A Meade County Democrat with nearly 30 years of military experience is entering Kentucky's Second District Congressional campaign.
Retired U.S. Army Major Ron Leach wants to win the seat currently held by Bowling Green Republican Brett Guthrie. Leach told WKU Public Radio he believes the majority of Kentuckians are "being left behind" by a Congress more interested in partisanship than solving problems.
He was asked how he would describe the kind of campaign he hopes to run.
"It's not left, it's not right. You know, the idea that we need leaders and not looters, that we need a Kentucky and an America that works, and works for all of us. That we need a functioning government that represents all Kentuckians---that's not left or right, and that's not partisan," said Leach, who also served eight years in the National Guard.
Actress Ashley Judd says she's "ready to fight" beside Democrat Alison Lundergan Grimes, the Kentucky secretary of state who announced Monday that she would challenge Senate Minority Leader Mitch McConnell next year.
Monday's announcement by the 34-year-old Grimes came under criticism by several observers who described the event as disorganized and uninspiring.
Judd, who had considered the race herself, showed her support for Grimes in a tweet Tuesday.
Judd wrote, "Even in thick woods outstanding news filters through. Thrilled for the people of KY & ready to fight beside"
Judd, a former Kentucky resident now living in Tennessee, announced in March that she wouldn't run against the five-term Kentucky Republican. When Judd decided against a bid, Democratic leaders turned to Grimes as their candidate of choice.
It's safe to say this isn't the start Alison Lundergan Grimes--or her supporters--had in mind when they envisioned their effort to take out Kentucky's powerful senior U.S. Senator, Mitch McConnell.
Grimes ended months of speculation Monday afternoon when she announced she will seek the Democratic party's nomination for the 2014 Senate race. But in doing so, she raised as many questions as she answered.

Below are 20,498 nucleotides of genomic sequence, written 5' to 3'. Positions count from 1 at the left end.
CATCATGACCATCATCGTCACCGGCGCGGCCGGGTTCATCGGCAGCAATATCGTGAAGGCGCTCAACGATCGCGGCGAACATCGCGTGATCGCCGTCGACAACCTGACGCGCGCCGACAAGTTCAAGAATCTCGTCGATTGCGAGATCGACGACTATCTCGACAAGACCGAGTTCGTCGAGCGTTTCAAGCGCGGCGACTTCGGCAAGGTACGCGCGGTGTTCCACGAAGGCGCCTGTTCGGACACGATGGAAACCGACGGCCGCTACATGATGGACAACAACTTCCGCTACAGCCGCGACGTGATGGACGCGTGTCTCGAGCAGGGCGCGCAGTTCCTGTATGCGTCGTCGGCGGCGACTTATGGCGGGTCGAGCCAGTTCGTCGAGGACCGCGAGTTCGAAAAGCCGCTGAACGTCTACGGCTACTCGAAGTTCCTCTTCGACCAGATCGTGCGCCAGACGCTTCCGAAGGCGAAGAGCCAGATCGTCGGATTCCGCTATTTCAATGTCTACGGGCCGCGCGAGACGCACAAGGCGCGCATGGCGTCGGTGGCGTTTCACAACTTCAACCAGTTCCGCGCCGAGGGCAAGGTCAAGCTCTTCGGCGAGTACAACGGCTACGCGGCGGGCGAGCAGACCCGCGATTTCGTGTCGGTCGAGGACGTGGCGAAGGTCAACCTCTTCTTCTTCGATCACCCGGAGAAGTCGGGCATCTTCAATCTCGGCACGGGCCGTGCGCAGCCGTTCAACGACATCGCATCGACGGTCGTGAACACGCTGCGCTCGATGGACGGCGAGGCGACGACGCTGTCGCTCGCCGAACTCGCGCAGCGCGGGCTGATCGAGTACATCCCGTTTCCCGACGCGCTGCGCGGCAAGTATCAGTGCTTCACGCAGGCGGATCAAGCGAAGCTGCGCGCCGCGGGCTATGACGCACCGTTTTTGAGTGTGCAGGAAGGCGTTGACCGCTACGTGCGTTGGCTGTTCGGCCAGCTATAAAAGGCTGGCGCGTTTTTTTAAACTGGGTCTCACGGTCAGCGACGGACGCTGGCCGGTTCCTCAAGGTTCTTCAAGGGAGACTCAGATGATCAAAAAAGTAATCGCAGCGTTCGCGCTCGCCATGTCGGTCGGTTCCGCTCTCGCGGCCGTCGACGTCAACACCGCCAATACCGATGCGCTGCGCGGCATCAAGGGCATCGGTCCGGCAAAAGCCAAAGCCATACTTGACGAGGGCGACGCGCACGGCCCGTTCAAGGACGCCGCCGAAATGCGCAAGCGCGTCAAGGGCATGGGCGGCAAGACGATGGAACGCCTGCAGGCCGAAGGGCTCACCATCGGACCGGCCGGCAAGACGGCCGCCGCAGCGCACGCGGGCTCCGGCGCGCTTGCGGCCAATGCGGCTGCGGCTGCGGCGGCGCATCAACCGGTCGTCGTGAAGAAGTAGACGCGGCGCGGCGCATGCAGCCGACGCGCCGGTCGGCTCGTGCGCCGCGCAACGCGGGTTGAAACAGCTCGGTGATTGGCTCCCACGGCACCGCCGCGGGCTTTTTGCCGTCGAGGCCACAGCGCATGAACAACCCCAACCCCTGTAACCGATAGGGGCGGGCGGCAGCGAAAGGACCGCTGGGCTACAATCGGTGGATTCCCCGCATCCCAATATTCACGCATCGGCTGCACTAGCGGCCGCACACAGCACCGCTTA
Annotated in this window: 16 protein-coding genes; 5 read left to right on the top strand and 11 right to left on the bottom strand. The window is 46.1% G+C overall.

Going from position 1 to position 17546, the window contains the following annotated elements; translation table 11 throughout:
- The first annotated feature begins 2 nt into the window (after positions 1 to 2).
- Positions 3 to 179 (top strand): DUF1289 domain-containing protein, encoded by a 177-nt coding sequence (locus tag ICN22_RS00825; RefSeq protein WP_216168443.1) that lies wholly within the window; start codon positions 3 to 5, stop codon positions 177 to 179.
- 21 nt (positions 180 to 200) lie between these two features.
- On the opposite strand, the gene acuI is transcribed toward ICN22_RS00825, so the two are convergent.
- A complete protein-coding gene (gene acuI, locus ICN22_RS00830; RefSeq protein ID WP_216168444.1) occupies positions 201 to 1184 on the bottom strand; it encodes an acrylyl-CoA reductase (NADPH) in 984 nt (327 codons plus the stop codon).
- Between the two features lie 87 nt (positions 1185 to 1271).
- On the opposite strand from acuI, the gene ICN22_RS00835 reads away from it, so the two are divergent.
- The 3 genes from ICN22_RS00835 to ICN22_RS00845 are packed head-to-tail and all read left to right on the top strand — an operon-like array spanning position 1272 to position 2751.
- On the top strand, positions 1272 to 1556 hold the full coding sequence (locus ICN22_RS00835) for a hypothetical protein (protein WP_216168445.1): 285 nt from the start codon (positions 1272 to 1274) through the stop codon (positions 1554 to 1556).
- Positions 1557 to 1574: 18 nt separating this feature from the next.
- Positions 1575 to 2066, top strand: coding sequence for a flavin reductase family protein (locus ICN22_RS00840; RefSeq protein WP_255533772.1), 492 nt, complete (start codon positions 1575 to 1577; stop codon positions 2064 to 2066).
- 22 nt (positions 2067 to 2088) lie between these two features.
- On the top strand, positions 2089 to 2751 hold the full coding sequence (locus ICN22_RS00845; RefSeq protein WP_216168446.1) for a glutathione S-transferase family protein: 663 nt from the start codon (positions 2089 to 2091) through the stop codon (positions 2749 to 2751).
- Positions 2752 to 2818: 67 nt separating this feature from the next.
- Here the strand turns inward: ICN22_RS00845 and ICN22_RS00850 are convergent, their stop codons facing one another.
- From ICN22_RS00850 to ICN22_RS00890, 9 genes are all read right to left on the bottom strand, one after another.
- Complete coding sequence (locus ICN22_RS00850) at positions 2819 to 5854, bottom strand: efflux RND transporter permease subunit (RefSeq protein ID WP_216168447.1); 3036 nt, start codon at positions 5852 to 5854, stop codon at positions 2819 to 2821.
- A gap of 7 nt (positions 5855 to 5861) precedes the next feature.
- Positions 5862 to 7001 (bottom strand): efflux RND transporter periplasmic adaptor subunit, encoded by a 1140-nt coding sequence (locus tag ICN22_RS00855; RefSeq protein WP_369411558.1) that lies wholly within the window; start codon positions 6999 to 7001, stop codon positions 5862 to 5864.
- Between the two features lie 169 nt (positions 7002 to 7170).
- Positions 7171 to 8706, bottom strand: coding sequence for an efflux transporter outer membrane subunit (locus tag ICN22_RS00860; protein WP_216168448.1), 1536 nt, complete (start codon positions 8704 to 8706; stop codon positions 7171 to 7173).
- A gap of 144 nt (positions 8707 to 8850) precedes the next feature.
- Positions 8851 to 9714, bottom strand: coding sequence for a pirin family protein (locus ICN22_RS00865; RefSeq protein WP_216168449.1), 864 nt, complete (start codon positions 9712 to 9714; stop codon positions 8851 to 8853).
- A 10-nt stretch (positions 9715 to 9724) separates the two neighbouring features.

One of Kentucky's best political reporters, Ryan Alessi of cn/2's "Pure Politics", says supporters who met with Grimes in Frankfort Monday before she announced her decision described the meeting as "unorthodox,” “unprecedented,” “fascinating” and, at times, “surreal.”
According to Alessi, Grimes seemed to be undecided on whether or not to run during the pre-announcement meeting, and asked those in attendance what they thought she should do. After meeting for nearly an hour, the consensus formed that Grimes should run for Senate.
Kentucky Democrats have lined up what they hope will be a formidable candidate to take on powerful Republican Senate Minority Leader Mitch McConnell in next year's campaign.
Ending months of speculation, Secretary of State Alison Lundergan Grimes announced Monday afternoon that she will enter the 2014 U.S. Senate race.
“I’m here today to tell you that I have met with my supporters, we have had a great conversation and determined and decided that we can next make the best move, the best difference in the Commonwealth of Kentucky by running for the U.S. Senate,” she said.
Speaking in Frankfort to a room of supporters and reporters, Grimes said Kentuckians are tired of McConnell and what she described as his "28 years of obstructionism." She also chided McConnell for voting against increases in the minimum wage and for "losing touch with Kentucky issues, voters, and values."
Referencing the length of time it took for her to formally declare her entrance into the Senate contest, the 34-year-old Maysville native said she wasn't willing to join the race until she had done all of her homework.
“Make no mistake, members of the media, this due diligence was not reluctance, it was not hesitancy,” she said, “but rather a deliberate gathering of all the necessary facts to make a decision that’s not to be taken lightly.”
The announcement started more than 30 minutes later than it was scheduled, and lasted less than five minutes. Grimes answered only a few questions from reporters before leaving the stage.
Grimes has been Secretary of State since 2012. Before that, she was an attorney in Lexington. Grimes comes from a well-connected political family. Her father, Jerry Lundergan, served as chairman of the Kentucky Democratic Party.
Kentucky Sen. Rand Paul says he’s hoping to show people in the early presidential primary state of South Carolina that he can appeal to a broad audience.
Paul spoke with The Associated Press prior to a Friday trip to South Carolina, home to the South’s first presidential primary balloting.
The 50-year-old freshman Republican and tea party favorite’s name is frequently mentioned as a possible 2016 presidential contender, and he’s made recent trips to other early primary states including Iowa and New Hampshire. He’s spending some time in South Carolina raising money and meeting with tea party-leaning groups.
State GOP chairman Matt Moore says South Carolina voters are eager to hear Paul’s conservative message. Moore says the state will host other potential 2016 White House hopefuls in the coming months.